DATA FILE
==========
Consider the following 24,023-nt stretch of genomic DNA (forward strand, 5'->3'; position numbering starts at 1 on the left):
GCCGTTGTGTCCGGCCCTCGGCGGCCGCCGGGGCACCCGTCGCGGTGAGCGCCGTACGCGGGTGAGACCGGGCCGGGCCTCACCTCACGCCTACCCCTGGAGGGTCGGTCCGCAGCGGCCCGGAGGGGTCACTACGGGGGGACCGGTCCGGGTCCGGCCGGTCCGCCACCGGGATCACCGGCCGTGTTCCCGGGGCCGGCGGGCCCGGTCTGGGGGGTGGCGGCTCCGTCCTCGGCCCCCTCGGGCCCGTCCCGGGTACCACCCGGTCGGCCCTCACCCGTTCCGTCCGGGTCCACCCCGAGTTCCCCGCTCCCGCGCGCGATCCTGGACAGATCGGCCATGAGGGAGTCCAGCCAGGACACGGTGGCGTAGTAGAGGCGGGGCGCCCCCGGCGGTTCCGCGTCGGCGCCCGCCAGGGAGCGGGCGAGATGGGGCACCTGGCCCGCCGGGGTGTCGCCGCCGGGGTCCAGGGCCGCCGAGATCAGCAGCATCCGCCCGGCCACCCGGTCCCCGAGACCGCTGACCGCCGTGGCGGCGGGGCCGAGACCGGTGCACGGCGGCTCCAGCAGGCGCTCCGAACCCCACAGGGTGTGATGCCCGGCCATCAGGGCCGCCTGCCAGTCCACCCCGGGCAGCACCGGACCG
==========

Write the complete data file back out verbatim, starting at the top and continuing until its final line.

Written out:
Consider the following 24,023-nt stretch of genomic DNA (forward strand, 5'->3'; position numbering starts at 1 on the left):
GCCGTTGTGTCCGGCCCTCGGCGGCCGCCGGGGCACCCGTCGCGGTGAGCGCCGTACGCGGGTGAGACCGGGCCGGGCCTCACCTCACGCCTACCCCTGGAGGGTCGGTCCGCAGCGGCCCGGAGGGGTCACTACGGGGGGACCGGTCCGGGTCCGGCCGGTCCGCCACCGGGATCACCGGCCGTGTTCCCGGGGCCGGCGGGCCCGGTCTGGGGGGTGGCGGCTCCGTCCTCGGCCCCCTCGGGCCCGTCCCGGGTACCACCCGGTCGGCCCTCACCCGTTCCGTCCGGGTCCACCCCGAGTTCCCCGCTCCCGCGCGCGATCCTGGACAGATCGGCCATGAGGGAGTCCAGCCAGGACACGGTGGCGTAGTAGAGGCGGGGCGCCCCCGGCGGTTCCGCGTCGGCGCCCGCCAGGGAGCGGGCGAGATGGGGCACCTGGCCCGCCGGGGTGTCGCCGCCGGGGTCCAGGGCCGCCGAGATCAGCAGCATCCGCCCGGCCACCCGGTCCCCGAGACCGCTGACCGCCGTGGCGGCGGGGCCGAGACCGGTGCACGGCGGCTCCAGCAGGCGCTCCGAACCCCACAGGGTGTGATGCCCGGCCATCAGGGCCGCCTGCCAGTCCACCCCGGGCAGCACCGGACCG